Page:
NHL Morning Coffee Headlines – October 10, 2023
The Jets’ Connor Hellebucyk and Mark Scheifele and the Sabres’ Rasmus Dahlin sign contract extensions plus an update on Jake Guentzel and more in today’s NHL Morning Coffee Headlines.
JETS SIGN HELLEBUYCK AND SCHEIFELE
WINNIPEG SUN: The Jets yesterday announced the signings of goaltender Connor Hellebuyck and center Mark Scheifele to identical seven-year contract extensions with an average annual value of $8.5 million. The deals go into effect next season.
SPECTOR’S NOTE: This was surprising news from the Jets. Given their eligibility for unrestricted free-agent status next summer, Hellebuyck and Scheifele frequently appeared in trade speculation during the offseason. It was assumed one or both would be shopped before the March 8 trade deadline if the Jets were out of playoff contention by then.
Re-signing Hellebuyck and Scheifele is a big win for Jets general manager Kevin Cheveldayoff. He faced considerable criticism over the direction of the club in recent years, sparking calls for a roster rebuild from fans and pundits.
Cheveldayoff locked up this club’s two best players on long-term extensions with a reasonable average annual value, signaling that this club has no intention of rebuilding the roster. These moves also put a dent in the belief around the league that the small-market club can’t retain their best players.
Hellebucyk and Scheifele are both in their playing prime and would’ve earned considerably more from next summer’s free-agent market. By accepting less money to stick with the Jets, they’ve provided a big vote of confidence in Cheveldayoff’s plans.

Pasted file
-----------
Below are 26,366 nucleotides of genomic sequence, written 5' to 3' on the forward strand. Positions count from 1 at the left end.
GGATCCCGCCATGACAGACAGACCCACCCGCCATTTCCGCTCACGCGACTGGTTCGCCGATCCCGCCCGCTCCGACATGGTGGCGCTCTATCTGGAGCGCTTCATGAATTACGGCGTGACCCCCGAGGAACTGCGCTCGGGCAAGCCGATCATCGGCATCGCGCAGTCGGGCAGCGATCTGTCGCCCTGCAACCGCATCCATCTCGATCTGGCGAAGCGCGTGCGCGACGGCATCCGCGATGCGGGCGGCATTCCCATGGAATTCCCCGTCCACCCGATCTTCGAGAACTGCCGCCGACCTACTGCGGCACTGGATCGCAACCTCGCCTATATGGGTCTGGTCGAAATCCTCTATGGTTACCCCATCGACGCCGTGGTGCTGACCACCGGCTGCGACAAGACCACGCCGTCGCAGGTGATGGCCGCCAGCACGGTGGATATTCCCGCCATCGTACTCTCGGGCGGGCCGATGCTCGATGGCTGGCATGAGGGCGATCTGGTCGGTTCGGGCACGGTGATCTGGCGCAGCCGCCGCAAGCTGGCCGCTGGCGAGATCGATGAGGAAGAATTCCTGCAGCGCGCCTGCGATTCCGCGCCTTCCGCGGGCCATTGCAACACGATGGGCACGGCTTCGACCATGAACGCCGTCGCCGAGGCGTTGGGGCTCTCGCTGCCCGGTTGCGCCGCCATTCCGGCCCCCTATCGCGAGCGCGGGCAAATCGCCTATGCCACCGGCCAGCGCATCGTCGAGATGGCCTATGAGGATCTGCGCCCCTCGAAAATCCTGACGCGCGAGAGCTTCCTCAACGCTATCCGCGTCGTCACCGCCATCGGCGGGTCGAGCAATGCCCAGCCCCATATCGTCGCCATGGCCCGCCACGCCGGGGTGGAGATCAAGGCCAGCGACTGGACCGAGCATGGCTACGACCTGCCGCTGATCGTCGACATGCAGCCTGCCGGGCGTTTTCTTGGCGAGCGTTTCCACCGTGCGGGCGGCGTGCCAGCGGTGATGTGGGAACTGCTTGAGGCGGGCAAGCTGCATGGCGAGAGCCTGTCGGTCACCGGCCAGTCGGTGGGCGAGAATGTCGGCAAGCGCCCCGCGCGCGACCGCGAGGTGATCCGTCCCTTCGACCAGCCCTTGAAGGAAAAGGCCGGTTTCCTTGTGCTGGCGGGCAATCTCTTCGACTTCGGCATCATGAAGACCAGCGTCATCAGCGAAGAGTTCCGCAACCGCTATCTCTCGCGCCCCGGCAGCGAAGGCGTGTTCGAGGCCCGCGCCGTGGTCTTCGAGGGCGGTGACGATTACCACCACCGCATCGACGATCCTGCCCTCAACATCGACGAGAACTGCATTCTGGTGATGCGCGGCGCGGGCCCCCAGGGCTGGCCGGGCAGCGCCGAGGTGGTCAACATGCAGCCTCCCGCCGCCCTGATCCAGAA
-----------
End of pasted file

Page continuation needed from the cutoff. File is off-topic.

However, it’s also a substantial investment by the Jets in two 30-year-old players who will be in decline by the second half of their seven-year deals. While the salary cap is projected to rise considerably over that period, having $16 million tied up in two aging stars still takes a big bite out of their payroll. It could become a salary-cap headache down the road.
TSN: Speaking of the Jets, defenseman Ville Heinola underwent surgery on his fractured left ankle and will be sidelined for a minimum of eight weeks.
CBS SPORTS: Jets winger Nikolaj Ehlers has ruled himself good to go for his club’s season opener on Wednesday against the Calgary Flames. He’d missed preseason play with neck spasms.
SABRES SIGN DAHLIN TO EIGHT-YEAR EXTENSION
THE BUFFALO NEWS: The Sabres yesterday announced they reached an agreement with Rasmus Dahlin on an eight-year, $88 million contract starting in 2024-25. The average annual value is $11 million, making it the most lucrative contract in Sabres history.
SPECTOR’S NOTE: It’s a hefty new contract for Dahlin but one that should prove worthwhile for the Sabres. The 23-year-old defenseman is among the league’s elite puck-moving blueliners, reaching or exceeding 40 points in four of his five NHL seasons. Those include his 53-point performance in 2021-22 and last season’s career-best (to date) 73-point output.